OTTAWA—The local police force that serves an Ontario First Nation community is launching a criminal investigation into the deaths of students at a former boarding school for indigenous children, the community’s elected chief said.
Six Nations of the Grand River Chief Mark Hill said the Six Nations Police Service informed him that it plans to investigate incidents of abuse and deaths of students, after a request last week from a group of survivors who attended the school when they were children. Chief Hill said the survivors wanted to get police involved to ensure that evidence is preserved and records about the school, which operated from 1832 to 1970, can be obtained quickly.
“We really wanted to protect things on the front end. We didn’t want to risk the potential compromise of any evidence,” he said.
The planned investigation comes after the discovery in recent months of hundreds of unmarked graves near former boarding schools for indigenous children in Western Canada. The Tk’emlúps te Secwépemc community near Kamloops, British Columbia, said in late May that it had identified the location of 215 unmarked graves near the Kamloops Indian Residential School. Since then, at least three more communities have come forward with information about unmarked graves near former residential schools, bringing the total number found in recent months to well over 1,000.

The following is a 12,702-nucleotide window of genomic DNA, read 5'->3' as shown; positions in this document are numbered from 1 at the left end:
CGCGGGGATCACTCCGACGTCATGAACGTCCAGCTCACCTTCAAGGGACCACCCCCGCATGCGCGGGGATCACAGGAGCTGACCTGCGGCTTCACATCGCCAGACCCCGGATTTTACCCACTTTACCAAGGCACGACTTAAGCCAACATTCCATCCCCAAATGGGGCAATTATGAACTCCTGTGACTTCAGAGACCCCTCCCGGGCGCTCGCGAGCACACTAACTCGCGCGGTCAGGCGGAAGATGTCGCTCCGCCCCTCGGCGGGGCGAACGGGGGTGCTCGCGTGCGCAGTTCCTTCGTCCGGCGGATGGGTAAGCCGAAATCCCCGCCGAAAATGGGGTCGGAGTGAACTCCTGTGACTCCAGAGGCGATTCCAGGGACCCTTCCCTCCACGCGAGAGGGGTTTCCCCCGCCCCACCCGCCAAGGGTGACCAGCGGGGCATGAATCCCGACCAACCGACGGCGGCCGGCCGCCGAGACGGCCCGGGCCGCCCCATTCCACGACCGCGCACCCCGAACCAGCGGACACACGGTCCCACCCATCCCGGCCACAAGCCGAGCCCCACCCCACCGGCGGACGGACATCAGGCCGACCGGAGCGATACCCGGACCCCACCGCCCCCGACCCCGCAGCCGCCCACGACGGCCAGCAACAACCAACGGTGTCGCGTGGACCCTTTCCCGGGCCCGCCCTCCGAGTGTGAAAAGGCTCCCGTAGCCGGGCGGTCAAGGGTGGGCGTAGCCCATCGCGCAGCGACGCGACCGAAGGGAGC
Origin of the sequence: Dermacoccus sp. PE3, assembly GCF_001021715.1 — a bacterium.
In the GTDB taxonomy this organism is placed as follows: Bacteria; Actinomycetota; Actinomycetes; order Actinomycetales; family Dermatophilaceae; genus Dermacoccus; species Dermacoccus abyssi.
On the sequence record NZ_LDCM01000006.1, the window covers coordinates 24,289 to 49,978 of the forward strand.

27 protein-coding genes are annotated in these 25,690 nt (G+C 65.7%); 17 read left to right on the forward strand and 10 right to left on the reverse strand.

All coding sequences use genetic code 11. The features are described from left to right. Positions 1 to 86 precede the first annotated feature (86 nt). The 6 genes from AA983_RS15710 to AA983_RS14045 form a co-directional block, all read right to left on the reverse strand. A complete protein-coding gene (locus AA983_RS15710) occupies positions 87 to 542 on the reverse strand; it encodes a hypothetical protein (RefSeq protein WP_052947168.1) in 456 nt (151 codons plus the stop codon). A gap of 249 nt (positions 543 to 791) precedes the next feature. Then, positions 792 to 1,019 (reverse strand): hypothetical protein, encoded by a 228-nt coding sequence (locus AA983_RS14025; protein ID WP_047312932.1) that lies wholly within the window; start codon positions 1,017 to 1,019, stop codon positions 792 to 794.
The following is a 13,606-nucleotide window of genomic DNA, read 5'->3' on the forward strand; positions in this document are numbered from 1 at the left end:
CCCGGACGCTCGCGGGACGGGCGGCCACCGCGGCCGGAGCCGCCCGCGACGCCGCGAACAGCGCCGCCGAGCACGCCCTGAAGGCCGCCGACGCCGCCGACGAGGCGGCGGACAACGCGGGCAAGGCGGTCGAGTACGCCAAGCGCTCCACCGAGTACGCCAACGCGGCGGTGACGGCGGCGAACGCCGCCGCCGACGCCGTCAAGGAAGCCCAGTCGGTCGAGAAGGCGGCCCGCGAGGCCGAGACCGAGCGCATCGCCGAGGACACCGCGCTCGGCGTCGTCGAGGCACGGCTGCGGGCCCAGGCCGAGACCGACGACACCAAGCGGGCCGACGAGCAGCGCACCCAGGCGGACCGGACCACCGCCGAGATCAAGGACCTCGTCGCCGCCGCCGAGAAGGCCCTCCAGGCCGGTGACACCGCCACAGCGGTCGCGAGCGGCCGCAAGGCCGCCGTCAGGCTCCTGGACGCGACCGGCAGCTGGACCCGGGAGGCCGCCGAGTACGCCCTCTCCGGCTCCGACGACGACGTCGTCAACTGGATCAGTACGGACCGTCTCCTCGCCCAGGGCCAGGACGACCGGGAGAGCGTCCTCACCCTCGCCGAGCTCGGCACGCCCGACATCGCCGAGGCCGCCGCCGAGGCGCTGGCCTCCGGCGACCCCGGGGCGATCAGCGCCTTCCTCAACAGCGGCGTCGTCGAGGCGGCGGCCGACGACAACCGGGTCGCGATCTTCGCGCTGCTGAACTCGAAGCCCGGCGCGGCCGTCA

Six Nations Police Service didn’t immediately respond to requests for comment on the investigation at the Mohawk Institute, a former residential school in Ontario. However, two other police forces said Six Nations police had requested their assistance. The Ontario Provincial Police said it was reviewing a request for help investigating incidents of abuse and deaths at the school and with locating unmarked graves, and municipal police in the city of Brantford, which borders Six Nations of the Grand River territory, said they were holding discussions on how to proceed.
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